and about:

You can also put the mysql connect statement in an include("../../connect.php") type of statement pointing to a file that is not accessible from the web (something outside your HTML directory structure). Not doing this is not a security whole, but this fits along with 'good practices'.

My files with the mysql connect statement are in an include like this:

include ("include_fns.php");

where either the file include_fns.php contains the statement or has within itself another includes statement pointing to a functions.php file. If the file with the mysql connect statement is placed outside the public html directory, how can it be found? Does just putting ../ in front of it work?

Sorry if these sound like silly questions. Server side stuff is not my strong point and I have been concerned about possible security problems for a new PHP/MySQL site - I want to do it right, I don't want to take any chances.

ggrot

WebmasterWorld Senior Member 10+ Year Member



 
Msg#: 924 posted 7:25 am on Dec 11, 2002 (gmt 0)

include ("header.php"); This should be ok?
.
Absolutely. You only need to really worry if there is a variable in that include statement.

Regarding the:
mysql_connect("localhost", "mysql_user", "mysql_password");
...
include ("include_fns.php");

Basically what I'm saying is that your PHP code can execute an included file from nearly anywhere on the server. This includes locations that wouldn't be accesible from the web.

For example, for each site I run, there is a directory on the server with the site name (ex: /example.com/ ) and then below that is a directory that represents the root of the domain (ex: /example.com/http/). example.com/index.htm would then be located at /example.com/http/index.htm on the server. What I would do is put the mysql_connect statements at example.com/connect.php and use the PHP include function to execute that program. Nobody can ever access the connect.php file directly from a web browser - even if PHP gets disabled (this has happened to me once - passwords were visible for a few minutes, but it isn't likely)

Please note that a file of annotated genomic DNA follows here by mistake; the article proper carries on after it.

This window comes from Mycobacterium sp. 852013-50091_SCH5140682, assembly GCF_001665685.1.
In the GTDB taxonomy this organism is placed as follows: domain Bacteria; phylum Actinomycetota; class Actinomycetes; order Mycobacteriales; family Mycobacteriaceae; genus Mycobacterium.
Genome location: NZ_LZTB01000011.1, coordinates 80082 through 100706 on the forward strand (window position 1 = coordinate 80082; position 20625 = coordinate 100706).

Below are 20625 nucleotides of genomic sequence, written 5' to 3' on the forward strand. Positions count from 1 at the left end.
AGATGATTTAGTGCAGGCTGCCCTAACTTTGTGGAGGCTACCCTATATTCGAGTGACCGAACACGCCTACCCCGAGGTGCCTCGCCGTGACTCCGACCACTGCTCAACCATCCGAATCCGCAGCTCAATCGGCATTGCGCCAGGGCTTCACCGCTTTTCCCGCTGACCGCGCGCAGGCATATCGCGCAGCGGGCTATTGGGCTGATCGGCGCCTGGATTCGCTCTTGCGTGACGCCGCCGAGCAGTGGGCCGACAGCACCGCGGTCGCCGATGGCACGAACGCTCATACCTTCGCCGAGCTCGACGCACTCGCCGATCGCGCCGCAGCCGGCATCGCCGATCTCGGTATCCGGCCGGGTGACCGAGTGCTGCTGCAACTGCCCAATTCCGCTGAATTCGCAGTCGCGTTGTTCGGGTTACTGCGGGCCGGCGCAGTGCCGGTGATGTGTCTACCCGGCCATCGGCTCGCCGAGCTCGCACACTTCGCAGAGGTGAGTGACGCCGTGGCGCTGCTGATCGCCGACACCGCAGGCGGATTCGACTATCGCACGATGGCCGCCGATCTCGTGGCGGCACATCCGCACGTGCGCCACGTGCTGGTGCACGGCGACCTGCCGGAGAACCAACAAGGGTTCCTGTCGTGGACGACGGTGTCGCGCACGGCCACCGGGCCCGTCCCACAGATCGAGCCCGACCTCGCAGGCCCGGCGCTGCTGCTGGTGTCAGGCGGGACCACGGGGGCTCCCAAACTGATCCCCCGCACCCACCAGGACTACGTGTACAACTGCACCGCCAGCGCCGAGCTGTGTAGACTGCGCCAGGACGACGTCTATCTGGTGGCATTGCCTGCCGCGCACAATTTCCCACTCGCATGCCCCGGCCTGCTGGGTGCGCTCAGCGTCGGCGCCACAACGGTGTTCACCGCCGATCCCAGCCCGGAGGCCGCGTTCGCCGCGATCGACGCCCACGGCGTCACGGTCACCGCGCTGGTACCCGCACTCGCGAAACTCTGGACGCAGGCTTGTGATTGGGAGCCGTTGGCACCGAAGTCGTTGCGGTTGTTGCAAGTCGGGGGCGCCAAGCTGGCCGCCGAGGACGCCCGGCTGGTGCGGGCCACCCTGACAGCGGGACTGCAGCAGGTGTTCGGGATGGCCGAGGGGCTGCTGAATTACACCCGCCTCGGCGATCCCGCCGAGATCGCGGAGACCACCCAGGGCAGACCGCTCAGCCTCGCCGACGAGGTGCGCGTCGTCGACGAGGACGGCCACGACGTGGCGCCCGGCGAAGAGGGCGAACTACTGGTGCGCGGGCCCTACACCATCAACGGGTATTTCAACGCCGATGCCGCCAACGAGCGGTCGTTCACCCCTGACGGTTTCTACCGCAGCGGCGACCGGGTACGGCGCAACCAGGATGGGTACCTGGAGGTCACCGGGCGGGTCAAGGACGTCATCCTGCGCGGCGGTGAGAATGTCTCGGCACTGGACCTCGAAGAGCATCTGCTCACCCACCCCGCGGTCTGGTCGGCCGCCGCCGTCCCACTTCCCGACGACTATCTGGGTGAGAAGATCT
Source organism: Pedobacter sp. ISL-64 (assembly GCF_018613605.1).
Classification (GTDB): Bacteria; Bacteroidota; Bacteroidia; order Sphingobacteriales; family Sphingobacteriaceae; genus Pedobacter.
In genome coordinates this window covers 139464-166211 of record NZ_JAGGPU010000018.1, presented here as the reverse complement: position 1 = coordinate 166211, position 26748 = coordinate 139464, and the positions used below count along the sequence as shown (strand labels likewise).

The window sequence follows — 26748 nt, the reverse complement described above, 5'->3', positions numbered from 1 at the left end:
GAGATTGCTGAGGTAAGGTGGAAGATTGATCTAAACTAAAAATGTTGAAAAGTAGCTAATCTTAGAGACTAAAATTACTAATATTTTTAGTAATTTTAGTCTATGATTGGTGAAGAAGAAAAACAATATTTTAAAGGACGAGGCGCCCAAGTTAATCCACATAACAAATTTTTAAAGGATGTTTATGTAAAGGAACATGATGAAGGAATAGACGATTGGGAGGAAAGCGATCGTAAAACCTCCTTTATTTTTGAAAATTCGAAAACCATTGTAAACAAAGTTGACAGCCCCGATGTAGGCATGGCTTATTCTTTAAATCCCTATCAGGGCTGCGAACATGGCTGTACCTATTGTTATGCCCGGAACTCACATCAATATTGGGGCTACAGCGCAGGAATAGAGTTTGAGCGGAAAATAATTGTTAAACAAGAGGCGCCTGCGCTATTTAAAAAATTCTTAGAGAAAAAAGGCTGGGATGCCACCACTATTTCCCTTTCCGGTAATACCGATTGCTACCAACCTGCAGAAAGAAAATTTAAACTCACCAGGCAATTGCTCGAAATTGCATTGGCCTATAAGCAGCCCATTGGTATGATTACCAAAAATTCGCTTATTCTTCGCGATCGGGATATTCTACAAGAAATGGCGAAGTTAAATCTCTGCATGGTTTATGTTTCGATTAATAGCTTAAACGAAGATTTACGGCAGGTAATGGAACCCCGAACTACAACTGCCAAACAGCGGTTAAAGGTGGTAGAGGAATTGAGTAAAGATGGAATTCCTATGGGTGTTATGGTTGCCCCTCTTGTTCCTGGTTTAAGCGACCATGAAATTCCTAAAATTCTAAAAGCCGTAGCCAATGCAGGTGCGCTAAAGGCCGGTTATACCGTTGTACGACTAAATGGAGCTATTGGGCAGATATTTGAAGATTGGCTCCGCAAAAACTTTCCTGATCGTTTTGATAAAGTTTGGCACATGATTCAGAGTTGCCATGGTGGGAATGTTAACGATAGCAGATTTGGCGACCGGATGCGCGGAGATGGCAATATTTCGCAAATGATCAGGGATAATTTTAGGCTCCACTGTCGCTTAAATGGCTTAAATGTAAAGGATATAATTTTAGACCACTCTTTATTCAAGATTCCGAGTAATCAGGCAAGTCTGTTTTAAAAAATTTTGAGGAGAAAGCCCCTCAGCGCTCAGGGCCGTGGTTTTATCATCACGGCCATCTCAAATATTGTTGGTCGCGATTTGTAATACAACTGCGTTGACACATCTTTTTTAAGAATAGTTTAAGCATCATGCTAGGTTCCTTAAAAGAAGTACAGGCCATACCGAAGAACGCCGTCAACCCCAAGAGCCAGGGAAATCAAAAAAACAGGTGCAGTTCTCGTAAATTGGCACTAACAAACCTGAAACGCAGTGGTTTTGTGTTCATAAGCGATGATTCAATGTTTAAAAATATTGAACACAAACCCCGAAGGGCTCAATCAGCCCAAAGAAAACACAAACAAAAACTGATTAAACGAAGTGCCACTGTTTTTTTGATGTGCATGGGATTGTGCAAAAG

Overall, this is just an added precaution, by no means is it necessary.

bohemian

10+ Year Member



 
Msg#: 924 posted 7:25 pm on Jan 8, 2003 (gmt 0)

Hello everyone,

I'm php newbie, please bare with me..

I understand that there are security risks using the include function with a variable, like the followings, is there any way I can make it secure using the include function with a variable? Or I should not use them at all?

I'd like to use it if I can make it secure, because it makes easy to maintain web site.


<?php
if ($a == "")
{
include ("homepage1.inc.php");
} else {
include ("$a");
}
?>

<?php
if (isset($a))
{
include("$a");
} else {
include("homepage1.inc.php");
}
?>

One more question about security of mysql_connect please:


What I would do is put the mysql_connect statements at example.com/connect.php and use the PHP include function to execute that program. Nobody can ever access the connect.php file directly from a web browser

How can I do this? Can I do like..

If I have this page at MyWebSite.com/form.php and this from calling ACTION="connect.php". In the connect.php file, I put this include function: include ("Mysql-Info.php");

Am I understand right? Maybe not.. I'm really slow here...

Thank you for your precious time!

ukgimp

WebmasterWorld Senior Member 10+ Year Member



 
Msg#: 924 posted 11:14 am on Jan 9, 2003 (gmt 0)